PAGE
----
By: Markus Noé
Even in the 60's Germany was nowhere near where it is today as a world leader in environment, health, economic and human rights issues. The rebuild in Germany after WWII was painfully slow and at the time there were whole city blocks of bombed out buildings yet to be demolished and cleaned up. In 1953 my father, only 6 years old, was playing in one of these building with a large group of friends when it collapsed. Fortunately for the rest, he was the only one hurt as a support beam came crashing in on him, taking his leg off at the hip.
With a past such as this, it very clear to me why my family sought out a fresh start here in the very neutral and beautiful nation of Canada. It took a few years but the entire family ended up thriving; doing very well personally and financially. However, even with all these positive things that happened here for them, their German roots held strong. They were passed down to me the same way they where passed down to the entire Noé clan, through soccer. All of us played at a high level, and whenever a Euro Cup or a World Cup would commence we collectively bleed black, red and yellow.
Some of my earliest and fondest memories are gathering with my family to sweat these games out. Living and dying with each missed or successful opportunity. The most passionate and the loudest fan was always my Opa (Grandfather), Eugene Noé. He was a WWII veteran and always very sensitive of the image he thought he had being a German who fought in this war. With his broken English he would tell anyone who would listen that he was just a regular soldier and not a part of Hitler's genocidal subculture.
It is this sensitivity that would cause him to yell out "deutsch-hasser" (German hater) on every questionable call that would occur in the game. This would be to the comic relief of my cousins and I who would often poke a loving jab at Opa, getting an immediate rise out of him. When I gathered with my German relatives to watch these games it not only instilled the importance of the success of the national team, but more importantly instilled a sense of family and togetherness that has stayed with me to this day. With my father having me late in life, my cousins and most of my family are considerably older then me. However soccer and the German national team bridged this gap for us and gave us all something of common interest to bond on.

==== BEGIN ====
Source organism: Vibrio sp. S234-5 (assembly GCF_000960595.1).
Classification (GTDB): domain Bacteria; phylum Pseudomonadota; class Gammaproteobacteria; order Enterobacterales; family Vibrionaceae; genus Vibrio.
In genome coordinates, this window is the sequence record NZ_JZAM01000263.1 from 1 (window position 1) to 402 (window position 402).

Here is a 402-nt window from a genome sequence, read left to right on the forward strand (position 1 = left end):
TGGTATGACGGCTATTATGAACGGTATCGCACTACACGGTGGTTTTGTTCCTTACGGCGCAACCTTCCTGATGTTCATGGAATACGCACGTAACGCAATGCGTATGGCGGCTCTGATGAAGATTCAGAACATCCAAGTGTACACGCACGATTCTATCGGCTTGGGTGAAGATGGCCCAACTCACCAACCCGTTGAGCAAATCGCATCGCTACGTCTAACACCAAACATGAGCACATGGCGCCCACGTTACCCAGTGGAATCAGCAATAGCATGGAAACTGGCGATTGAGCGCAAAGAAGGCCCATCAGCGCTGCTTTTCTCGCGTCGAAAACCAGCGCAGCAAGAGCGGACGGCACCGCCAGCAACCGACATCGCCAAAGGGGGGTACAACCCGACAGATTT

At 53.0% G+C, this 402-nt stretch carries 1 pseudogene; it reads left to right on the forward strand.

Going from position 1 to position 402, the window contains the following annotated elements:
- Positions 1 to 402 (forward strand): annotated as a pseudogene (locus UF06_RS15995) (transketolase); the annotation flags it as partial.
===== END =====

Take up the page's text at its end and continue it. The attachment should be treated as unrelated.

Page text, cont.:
I am going to be 28 next month a lot of these memories have come nearly two decades ago. Our collective passion has made these memories remain prevalent. Like any family we have our dysfunctions, however despite distance or disagreement the unity lives on knowing we are all glued to a the T.V at kick-off time whenever Germany plays. With Germany winning their fourth World Cup and first as a unified nation, the emotions that ran through me Sunday got me thinking about pool.
For the most part all cue-sports take place in an individual format, which is fine and should not be disregarded. However there are very few things for cue-sport fans to cheer about for national pride. There is the World Scotch Doubles and World Team Champions which are successful but take place mostly overseas and Canada and many other nations are not always able to participate. I always thought extending on the Mosconi Cup would be the best idea.
They are already very successful and are doing something that Soccer has done for generations, which is transcend the game itself. Like Soccer, the Mosconi Cup has fans who only watch their sport during major international events where players from their country or continent are in the mix for a major title. It is this type of nationalist pride that helps transcend all sports and is grossly lacking in cue-sports. Pool has been out of the mainstream for so long I believe it needs a World Cup type of event in order to rebound. In our current state, the game will not thrive unless it transcends itself like other major sports have and gain the awareness of others besides the die hard billiard junkies like myself. Look what is has done for sports like soccer and hockey.
At present time countries like Canada, Taiwan, Philippines, China and many more could easily be added to a new Mosconi Cup format. In the future I hope something like this becomes a possibility, especially for the Asian countries where pool is widely considered a national sport. By pool or any cue-sport having more international team events it should encourage the governments of countries such as Canada and the U.S to properly finance our game.
The positive side of more international team events and government funding, as it would leave shady promoters and other benefactors who keep most of the money for themselves and never do anything to grow the game right out of the picture. Which then will then create the environment for our sport to gain legitimacy and give countries who don't play other major "world sports" a chance to experience the same nurturing feelings that the German national team has given me.